Contributor: Tracy Schaan is studying at McGill University in the Masters of  Speech-Language Pathology program.



“Advice for Care of the Voice,” Texas Voice Center, (2002). Retrieved from

“Fit to Sing; Factsheet 3” British Association for Performing Arts Medicine, (2007). Retrieved from

Mathis, B. (PhD). “Singers, Let’s Prevent Vocal Problems!” The Voice Teacher, (2003). Retrieved from

“How to Get the Best Mileage from your Voice: Vocal Hygiene,” Canadian Voice Care Foundation.” Retrieved from

Staes, F.F., & Jansen, L., & Vilette, A., & Coveliers, Y., & Daniels, K., & Decoster, W. (2011). “Physical Therapy as a Means to Optomize Posture and Voice Parameters in Student Classical Singers.” Journal of Voice, Volume 25 (3).

Figure 4. Posture types (vertebral column) classification by Staffel, from Image Creator ru:User:V-Ugnivenko; Posture Types (Veterbral Column); Wikimedia Commons, the free media repository; Russian Wikipedia; 2008; Web:; Accessed March 21, 2014.


The notes I handle no better than many pianists. But the pauses between the notes – ah, that is where the art resides!

-Artur Schnabel (Austrian pianist)

The pause is as important as the note.

-Truman Fisher (American composer)

UBC Symphony 2013 Fall

The more I grow as a musician, the more I have come to understand that the pauses and spaces in a composition are equally important as the notes played. As a young musician in an ensemble or group improvisation setting, the temptation for me was to play all the time, often to exercise my zeal in a recently new found skill or technique. But how much more there is to the musical experience when one stops to listen to not just the individual parts but to the piece as a whole, including the spaces and pauses in between.

Which leads me to this. The pause.

What are you doing your pauses when performing and practising?

You are likely listening to the music or perhaps counting measures.

Here are a few other tips I encourage the musical athletes I work with to practise:

  • Reset your posture: Find that neutral position again where your head and shoulders are sitting on top of your pelvis, with equal weight exerting through both legs or both sides of your buttocks when sitting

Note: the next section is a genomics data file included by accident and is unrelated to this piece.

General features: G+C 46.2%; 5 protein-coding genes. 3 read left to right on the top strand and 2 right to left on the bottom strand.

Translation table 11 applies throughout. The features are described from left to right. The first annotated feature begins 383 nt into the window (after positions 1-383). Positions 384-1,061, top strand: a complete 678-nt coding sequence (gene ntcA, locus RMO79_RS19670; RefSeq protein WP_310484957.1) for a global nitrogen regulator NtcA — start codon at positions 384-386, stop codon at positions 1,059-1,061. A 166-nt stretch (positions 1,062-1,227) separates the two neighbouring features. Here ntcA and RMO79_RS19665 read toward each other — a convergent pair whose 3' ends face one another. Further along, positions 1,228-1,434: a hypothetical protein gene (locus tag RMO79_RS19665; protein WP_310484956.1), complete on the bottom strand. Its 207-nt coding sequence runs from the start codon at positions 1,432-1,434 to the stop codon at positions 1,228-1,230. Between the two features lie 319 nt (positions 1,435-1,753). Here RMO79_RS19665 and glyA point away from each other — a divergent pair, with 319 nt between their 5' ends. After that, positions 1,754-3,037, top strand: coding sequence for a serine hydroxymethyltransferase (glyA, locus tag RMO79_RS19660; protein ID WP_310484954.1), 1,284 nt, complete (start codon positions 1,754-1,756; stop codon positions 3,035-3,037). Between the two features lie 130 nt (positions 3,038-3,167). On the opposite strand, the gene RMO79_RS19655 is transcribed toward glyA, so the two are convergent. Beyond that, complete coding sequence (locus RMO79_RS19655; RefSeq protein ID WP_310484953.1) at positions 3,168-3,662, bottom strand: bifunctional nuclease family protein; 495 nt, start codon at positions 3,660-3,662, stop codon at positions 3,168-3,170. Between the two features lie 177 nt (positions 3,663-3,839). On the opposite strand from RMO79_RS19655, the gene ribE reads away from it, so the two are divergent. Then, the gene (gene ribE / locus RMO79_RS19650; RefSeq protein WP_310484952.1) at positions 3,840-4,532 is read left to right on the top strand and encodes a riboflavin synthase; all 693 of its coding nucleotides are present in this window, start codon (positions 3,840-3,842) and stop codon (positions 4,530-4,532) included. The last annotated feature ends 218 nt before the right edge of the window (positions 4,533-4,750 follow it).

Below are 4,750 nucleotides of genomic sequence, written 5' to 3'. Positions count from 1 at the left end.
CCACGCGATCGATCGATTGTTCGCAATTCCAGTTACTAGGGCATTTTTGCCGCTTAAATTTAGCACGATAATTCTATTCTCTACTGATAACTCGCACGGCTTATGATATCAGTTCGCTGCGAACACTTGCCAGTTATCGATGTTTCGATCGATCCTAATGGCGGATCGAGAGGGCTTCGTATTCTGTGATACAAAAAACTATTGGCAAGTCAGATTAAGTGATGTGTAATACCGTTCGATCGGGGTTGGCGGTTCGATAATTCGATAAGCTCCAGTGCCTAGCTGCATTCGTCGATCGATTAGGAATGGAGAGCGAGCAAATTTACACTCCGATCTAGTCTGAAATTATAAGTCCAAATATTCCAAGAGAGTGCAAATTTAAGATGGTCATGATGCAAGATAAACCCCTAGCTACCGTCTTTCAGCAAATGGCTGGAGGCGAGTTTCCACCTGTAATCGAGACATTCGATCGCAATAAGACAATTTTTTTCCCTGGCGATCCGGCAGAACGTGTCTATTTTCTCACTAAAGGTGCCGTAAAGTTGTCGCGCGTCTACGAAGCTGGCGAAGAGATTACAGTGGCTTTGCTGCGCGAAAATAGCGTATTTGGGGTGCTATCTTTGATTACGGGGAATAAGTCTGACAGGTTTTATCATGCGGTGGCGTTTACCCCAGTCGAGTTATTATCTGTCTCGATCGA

• Deep breaths: Take a deep, slow belly breath (diaphragmatic breathing). This helps you relax any nervous tension that may have developed when playing.
  • Shoulder rolls:  No matter what instrument played, most musicians will carry some sort of tension in their shoulders. A simple way to reset the muscles is to roll the shoulders forward and backwards a few times during your break.

These few practises will help to prevent unnecessary tension in the muscles. This will benefit you by decreasing your chances of injury; easing your tension when playing, both from the physical and mental aspect.



Study Postures

The student – musician’s body undergoes much asymmetrical stress with repetitive motions during practice and rehearsals, as well as prolonged static postures in sitting, usually at a desk and computer.

Here are a few tips to consider when studying:

Study Postures – Musicians

For mini-break exercises, visit us here!





Musician, athlete, or both? Part 2.

Tips to playing and performing pain-free. 

Vancouver Canucks at Rogers Arena.

Vancouver Canucks at Rogers Arena.

Musicians are often compared to athletes.  You push your body for hours at a time to practice and perfect your skills so that you  can perform better. But sometimes, your  bodies become overused, and playing  becomes painful. The terms below are often associate d with the performance of elite  athletes. But did you know that these same
issues affect the performance of a musician as well?


PLAYING WITH PAIN  doesn’t always happen right away. Sometimes it starts with “fatigue” or “tension” that eventually goes away. But as time passes, you may find that these symptoms linger for a little